Re: [SC-L] [Full-disclosure] Chinese Professor Cracks Fifth Data Security Algorithm (SHA-1)

2007-03-21 Thread der Mouse
Cracking a hash would [...]. There are an infinite number of messages that all hash to the same value. Yes, but there's no guarantee that this is true of any particular hash value, such as the one you're intersted in, only that there exists at least one hash value that it's true of. (At

Re: [SC-L] [Full-disclosure] Chinese Professor Cracks Fifth Data Security Algorithm (SHA-1)

2007-03-21 Thread Blue Boar
3APA3A wrote: First, by reading 'crack' I thought lady can recover full message by it's signature. After careful reading she can bruteforce collisions 2000 times faster. Cracking a hash would never mean recovering the full original message, except for possibly messages that were smaller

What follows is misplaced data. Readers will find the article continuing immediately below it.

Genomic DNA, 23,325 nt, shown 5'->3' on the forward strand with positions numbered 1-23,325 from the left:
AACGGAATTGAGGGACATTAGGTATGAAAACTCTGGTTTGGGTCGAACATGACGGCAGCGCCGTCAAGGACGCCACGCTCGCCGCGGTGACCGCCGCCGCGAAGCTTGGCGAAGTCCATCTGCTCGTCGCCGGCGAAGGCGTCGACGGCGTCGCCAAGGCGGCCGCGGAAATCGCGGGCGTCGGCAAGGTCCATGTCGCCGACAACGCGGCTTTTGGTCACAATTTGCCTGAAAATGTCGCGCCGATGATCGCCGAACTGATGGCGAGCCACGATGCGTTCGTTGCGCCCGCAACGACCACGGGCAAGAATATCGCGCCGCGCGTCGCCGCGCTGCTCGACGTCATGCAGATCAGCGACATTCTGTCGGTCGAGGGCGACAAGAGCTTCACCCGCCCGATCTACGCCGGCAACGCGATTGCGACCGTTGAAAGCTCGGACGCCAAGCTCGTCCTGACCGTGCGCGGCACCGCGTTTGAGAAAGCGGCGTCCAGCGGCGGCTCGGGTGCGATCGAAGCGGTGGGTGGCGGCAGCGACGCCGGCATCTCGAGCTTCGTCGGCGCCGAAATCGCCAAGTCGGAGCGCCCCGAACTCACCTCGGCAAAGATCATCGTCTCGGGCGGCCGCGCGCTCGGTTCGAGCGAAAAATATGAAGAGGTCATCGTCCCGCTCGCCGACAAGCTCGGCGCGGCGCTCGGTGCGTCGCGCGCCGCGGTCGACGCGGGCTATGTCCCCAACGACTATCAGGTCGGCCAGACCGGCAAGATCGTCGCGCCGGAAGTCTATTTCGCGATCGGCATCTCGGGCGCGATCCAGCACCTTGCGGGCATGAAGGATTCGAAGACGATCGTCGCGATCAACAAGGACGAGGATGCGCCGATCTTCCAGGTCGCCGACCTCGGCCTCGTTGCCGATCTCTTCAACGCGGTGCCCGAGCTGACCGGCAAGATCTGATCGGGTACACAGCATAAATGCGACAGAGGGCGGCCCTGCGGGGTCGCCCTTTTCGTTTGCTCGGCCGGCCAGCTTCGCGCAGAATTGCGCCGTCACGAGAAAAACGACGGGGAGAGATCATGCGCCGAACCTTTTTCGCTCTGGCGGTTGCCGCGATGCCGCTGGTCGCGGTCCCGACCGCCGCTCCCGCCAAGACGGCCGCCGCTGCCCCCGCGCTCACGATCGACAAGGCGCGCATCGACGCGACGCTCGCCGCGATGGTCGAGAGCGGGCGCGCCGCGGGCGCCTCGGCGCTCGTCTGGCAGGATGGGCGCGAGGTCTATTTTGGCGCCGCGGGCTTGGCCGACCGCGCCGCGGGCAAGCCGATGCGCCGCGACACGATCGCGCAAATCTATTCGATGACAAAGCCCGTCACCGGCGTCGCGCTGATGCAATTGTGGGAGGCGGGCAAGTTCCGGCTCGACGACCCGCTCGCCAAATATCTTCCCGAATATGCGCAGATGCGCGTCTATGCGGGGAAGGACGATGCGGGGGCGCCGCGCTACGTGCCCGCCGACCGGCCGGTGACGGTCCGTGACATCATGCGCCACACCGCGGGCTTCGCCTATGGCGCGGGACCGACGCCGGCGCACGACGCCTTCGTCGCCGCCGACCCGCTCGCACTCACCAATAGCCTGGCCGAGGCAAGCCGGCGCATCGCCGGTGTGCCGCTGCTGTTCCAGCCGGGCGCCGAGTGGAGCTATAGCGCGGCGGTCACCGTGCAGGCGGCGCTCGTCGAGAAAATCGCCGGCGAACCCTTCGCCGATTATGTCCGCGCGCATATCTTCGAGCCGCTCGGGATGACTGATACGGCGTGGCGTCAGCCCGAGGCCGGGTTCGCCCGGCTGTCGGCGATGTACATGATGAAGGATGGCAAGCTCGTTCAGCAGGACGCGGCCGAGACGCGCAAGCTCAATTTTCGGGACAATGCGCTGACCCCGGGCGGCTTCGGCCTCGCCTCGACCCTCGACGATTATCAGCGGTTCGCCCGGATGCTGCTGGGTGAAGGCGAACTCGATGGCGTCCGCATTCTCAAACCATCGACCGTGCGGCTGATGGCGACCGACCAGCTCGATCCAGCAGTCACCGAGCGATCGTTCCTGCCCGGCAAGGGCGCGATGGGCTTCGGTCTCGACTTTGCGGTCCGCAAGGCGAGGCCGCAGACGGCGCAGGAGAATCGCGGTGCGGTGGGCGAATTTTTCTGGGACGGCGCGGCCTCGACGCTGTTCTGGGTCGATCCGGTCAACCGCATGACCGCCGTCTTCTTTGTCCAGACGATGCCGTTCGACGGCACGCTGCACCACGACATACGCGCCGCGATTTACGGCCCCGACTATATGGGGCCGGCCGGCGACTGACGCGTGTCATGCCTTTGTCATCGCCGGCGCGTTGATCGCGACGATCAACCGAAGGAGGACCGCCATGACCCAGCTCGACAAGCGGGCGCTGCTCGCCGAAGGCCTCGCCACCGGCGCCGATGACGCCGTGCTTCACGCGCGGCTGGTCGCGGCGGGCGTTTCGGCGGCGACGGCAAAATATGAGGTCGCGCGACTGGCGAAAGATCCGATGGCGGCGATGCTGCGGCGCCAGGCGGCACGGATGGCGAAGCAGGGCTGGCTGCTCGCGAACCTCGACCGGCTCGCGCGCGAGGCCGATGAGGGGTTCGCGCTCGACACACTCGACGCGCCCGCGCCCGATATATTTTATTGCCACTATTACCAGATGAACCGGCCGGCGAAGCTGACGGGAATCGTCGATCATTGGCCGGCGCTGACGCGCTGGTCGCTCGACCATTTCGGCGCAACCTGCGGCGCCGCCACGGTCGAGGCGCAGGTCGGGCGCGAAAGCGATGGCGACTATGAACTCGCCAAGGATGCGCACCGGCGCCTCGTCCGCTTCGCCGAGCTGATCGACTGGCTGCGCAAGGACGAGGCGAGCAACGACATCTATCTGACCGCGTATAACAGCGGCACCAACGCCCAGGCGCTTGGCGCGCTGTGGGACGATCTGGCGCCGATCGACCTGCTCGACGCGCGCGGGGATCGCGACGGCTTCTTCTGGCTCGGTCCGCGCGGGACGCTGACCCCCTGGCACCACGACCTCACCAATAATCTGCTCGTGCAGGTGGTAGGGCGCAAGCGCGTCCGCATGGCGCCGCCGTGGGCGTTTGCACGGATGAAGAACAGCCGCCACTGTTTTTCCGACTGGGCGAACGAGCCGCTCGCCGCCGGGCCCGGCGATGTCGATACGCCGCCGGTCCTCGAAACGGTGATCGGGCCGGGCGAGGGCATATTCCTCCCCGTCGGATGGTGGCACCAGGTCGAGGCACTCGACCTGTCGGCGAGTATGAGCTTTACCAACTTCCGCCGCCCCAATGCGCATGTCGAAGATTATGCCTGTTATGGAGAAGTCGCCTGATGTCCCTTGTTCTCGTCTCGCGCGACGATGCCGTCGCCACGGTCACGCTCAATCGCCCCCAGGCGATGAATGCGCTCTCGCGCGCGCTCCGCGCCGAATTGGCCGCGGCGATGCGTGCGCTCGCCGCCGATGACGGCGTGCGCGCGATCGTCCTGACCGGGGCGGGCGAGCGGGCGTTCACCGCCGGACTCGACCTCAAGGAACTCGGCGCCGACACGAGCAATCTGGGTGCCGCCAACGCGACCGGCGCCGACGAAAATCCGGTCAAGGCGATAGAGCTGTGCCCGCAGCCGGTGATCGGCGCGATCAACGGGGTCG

Re: [SC-L] [Full-disclosure] Chinese Professor Cracks Fifth Data Security Algorithm (SHA-1)

2007-03-21 Thread Blue Boar
3APA3A wrote: I know meaning of 'hash function' term, I wrote few articles on challenge-response authentication and I did few hash functions implementations for hashtables and authentication in FreeRADIUS and 3proxy. Can I claim my right for sarcasm after calling

Re: [SC-L] [Full-disclosure] Chinese Professor Cracks Fifth Data Security Algorithm (SHA-1)

2007-03-21 Thread Blue Boar
My understanding that the kind of birthday attack under discussion would start at 80-bits if SHA-1 (at 160-bits) were 100% secure. The attack under discussion is reported to reduce that to the neighborhood of 60-something bits. I am not a mathematician though, so I would be perfectly willing to